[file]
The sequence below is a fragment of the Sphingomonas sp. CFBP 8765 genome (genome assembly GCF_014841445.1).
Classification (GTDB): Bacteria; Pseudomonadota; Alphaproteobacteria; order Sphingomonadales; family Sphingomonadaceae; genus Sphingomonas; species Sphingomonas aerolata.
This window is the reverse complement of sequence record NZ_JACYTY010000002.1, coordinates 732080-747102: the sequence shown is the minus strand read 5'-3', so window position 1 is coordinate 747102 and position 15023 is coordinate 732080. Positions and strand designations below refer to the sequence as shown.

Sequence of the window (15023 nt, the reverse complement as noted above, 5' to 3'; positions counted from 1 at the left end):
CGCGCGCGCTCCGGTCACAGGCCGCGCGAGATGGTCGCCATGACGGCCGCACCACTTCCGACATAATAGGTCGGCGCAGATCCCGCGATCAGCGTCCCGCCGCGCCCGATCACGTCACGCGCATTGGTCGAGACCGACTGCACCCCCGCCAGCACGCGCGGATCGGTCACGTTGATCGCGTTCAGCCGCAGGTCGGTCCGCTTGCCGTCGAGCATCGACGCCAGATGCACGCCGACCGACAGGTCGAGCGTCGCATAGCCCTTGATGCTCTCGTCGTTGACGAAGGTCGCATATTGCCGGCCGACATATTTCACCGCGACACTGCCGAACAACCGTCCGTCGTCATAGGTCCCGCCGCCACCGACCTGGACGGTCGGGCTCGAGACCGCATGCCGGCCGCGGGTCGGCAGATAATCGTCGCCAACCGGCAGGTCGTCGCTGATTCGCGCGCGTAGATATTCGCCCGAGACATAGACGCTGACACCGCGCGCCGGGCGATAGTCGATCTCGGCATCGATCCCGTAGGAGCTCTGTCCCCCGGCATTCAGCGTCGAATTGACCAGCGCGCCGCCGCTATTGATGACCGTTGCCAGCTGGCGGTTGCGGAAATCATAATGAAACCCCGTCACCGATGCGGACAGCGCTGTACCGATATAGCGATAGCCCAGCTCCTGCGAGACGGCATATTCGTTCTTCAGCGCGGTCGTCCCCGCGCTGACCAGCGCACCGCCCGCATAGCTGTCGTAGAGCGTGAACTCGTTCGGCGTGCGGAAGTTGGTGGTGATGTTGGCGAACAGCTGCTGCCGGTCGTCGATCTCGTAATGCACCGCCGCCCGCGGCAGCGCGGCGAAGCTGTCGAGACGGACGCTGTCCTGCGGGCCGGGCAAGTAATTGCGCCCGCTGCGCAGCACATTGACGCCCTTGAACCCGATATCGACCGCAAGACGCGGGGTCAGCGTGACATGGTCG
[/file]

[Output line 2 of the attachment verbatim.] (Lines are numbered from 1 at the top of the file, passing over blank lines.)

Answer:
Classification (GTDB): Bacteria; Pseudomonadota; Alphaproteobacteria; order Sphingomonadales; family Sphingomonadaceae; genus Sphingomonas; species Sphingomonas aerolata.